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Townsend (in the voice of Roger Daltrey) wakes up with one enormous question: Who are you? As for the Pistols, Rotten(who had quite avant-garde taste in music) slagged them off, but Steve Jones(guitarist) and Paul Cook(drummer)were not-so-secret Who fans, and the Pistols covered "Substitute" in their very early days. Soho is the night-club area and Pete was drinking with Steve Cook and Paul Jones of the sex pistols. The earlier parts are autobiographical, with him getting into the Sex Pistols and repeatedly and sarcastically asking them who they think they are.It's addressed to Cook and Jones (Who are these upstarts, who would never have played a not had not Townshend picked up a guitar more than a decade back? The song refers to an incident at the Speakeasy Club in London (a well known meeting place for established rock musicians) when a very drunk Pete Townshend, tortured by the Who's "selling out" was bemused to see Cook and Jones and started haranguing them telling them "You've got to take over where the Who left off- and this time you've got to finish the f***ing job". He was telling them that they were the future of music and they had to take the "baton". " preaching from my chair "This, to me, is the best song by the Who.(idealism, politics, the voice of youth, as he was now a millionaire) Petes, "preaching from his chair" was his lecture to the boys on how they were socially and musically the next wave of at one time the Who had represented as the leaders of the "new revolution." Townshend upset with not only his perception of his own bands sell out and the horrible 70's indulgence of rock, lectured the lads on what the pistols meant as the future of music.To verify this actually event occuring there is a foto of the 3 sitting at i believe the roxy.
I remember when the song came out - at the height of punk. In the eighties when Johnny Rotten, Sid Vicious and other members of the Punk Revolution went around stating that "they" were the original punks/anarchists.
(who the stones had recommended to the band after the modfather Pete Meadon had led them down their first path of fiancial instability) Klien had taken advantage of the band, as it is well known many "managers" did in that time period.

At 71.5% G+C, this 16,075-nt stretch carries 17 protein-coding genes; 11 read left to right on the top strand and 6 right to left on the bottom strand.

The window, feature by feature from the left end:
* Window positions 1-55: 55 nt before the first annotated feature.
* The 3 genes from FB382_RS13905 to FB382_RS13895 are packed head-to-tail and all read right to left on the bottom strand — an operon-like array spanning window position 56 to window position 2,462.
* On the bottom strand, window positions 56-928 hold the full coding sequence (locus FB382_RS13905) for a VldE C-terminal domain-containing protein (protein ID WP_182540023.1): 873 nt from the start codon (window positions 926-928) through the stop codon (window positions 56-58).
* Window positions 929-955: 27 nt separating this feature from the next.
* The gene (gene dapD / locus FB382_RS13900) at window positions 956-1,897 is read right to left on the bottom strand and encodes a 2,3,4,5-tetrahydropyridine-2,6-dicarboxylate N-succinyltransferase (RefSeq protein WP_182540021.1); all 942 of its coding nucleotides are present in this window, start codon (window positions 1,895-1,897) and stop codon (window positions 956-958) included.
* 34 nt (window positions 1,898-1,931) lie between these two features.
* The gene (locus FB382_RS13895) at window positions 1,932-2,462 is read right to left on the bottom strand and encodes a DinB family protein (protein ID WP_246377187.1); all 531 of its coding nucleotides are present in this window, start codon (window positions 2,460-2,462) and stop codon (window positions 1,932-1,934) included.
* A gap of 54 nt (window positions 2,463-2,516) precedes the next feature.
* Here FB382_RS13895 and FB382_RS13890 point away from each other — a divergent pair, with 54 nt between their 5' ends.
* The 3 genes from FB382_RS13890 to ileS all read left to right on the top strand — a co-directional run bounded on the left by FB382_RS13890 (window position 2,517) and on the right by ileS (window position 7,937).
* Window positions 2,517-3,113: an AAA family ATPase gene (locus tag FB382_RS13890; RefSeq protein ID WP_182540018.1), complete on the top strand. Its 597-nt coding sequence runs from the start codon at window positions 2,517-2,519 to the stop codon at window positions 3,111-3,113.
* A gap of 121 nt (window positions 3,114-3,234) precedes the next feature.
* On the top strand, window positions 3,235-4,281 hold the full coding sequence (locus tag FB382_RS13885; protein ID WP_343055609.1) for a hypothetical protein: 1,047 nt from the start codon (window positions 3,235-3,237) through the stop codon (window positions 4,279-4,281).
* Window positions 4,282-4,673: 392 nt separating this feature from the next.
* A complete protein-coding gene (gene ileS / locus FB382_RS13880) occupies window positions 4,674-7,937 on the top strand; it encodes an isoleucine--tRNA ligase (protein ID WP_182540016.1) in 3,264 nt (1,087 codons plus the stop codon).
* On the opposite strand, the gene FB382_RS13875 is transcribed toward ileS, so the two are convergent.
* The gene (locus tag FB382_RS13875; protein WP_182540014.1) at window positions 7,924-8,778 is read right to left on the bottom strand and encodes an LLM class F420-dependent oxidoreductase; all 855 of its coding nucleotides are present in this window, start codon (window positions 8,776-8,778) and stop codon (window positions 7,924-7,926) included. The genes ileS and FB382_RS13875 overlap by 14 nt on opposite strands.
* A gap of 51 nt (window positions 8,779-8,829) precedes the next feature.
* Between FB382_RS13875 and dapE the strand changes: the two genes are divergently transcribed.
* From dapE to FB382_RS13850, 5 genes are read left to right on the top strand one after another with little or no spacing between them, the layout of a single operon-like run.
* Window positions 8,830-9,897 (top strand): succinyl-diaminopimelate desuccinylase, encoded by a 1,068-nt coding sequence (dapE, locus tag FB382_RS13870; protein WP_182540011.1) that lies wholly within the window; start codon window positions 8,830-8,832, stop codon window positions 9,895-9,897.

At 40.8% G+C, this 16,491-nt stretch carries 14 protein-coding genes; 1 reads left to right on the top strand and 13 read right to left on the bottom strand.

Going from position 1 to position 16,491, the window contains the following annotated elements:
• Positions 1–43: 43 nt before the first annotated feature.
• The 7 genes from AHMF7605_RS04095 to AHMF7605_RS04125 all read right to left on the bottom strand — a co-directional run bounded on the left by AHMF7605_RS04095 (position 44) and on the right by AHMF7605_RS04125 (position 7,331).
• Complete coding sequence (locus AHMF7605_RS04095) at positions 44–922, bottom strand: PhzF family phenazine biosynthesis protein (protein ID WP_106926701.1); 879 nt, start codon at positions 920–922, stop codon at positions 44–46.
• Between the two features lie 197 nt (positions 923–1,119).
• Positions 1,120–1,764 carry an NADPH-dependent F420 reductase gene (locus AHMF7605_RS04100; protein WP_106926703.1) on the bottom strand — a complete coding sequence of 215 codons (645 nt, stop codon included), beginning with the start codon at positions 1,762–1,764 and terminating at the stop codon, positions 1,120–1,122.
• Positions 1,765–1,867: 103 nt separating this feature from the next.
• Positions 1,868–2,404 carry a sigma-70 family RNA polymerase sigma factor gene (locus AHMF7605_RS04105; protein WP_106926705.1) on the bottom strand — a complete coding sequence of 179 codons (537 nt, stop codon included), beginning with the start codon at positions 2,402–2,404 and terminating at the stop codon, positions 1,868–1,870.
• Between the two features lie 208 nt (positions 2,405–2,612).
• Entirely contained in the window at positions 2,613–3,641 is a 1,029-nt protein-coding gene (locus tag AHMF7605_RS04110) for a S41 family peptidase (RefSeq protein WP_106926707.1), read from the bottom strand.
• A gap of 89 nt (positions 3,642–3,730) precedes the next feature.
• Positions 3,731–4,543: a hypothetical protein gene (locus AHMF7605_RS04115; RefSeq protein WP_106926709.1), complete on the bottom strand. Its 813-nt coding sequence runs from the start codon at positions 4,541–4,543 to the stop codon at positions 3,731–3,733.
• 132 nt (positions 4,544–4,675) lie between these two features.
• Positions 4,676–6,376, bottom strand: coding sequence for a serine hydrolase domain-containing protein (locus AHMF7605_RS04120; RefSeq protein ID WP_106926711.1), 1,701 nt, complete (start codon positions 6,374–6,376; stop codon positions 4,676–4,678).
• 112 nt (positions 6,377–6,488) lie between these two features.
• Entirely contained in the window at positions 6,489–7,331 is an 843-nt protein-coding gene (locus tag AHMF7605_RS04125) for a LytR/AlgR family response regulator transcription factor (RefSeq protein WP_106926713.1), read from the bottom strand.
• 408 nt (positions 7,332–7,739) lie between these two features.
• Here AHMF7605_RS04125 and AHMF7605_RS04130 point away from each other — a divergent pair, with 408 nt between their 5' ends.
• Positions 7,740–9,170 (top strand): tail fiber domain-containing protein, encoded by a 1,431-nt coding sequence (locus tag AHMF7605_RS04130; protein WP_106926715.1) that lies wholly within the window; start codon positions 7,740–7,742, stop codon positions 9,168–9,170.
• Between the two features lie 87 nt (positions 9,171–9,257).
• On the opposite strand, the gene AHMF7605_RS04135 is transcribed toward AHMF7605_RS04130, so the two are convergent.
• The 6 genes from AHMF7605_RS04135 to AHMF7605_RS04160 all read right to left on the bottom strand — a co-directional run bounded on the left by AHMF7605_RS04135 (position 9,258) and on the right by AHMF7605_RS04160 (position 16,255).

There was a settlement that day in London with Klien that made the entire band solvent millionaires for the first time.
); to the cop who, recognizing Townshend, sends him home without a bust (Who are the fans? Pete became even more exasperated when Cook and Jones' response was "The Who aren't splitting up are they? This is based on Dave Marsh's comprehensive biog "Before I Get Old", and Townshend has always been obsessively analyitical and concerned about the Who's relevance to current music. Other songs by them that rank up there include "Won't Get Fooled Again", "Behind Blue Eyes", "I Can See For Miles", "Baba O'Riley", "Love Reign O'er Me" and "Bargain". Not only did it have the F-word both times, but it also had another verse that I don't have on my version on my I-pod.
As for Brandon's question about the final verse (on the album version, not the single release) about "Spit out like a sewer" I think this is probably about him getting back to his long suffering wife the following morning! I've read all the comments listed below and Neil from London is the only one Who got it right. Something with the line "spit out like a sewer hole, but I still receive your kiss." What gives and how does this verse fit in with the rest of the song???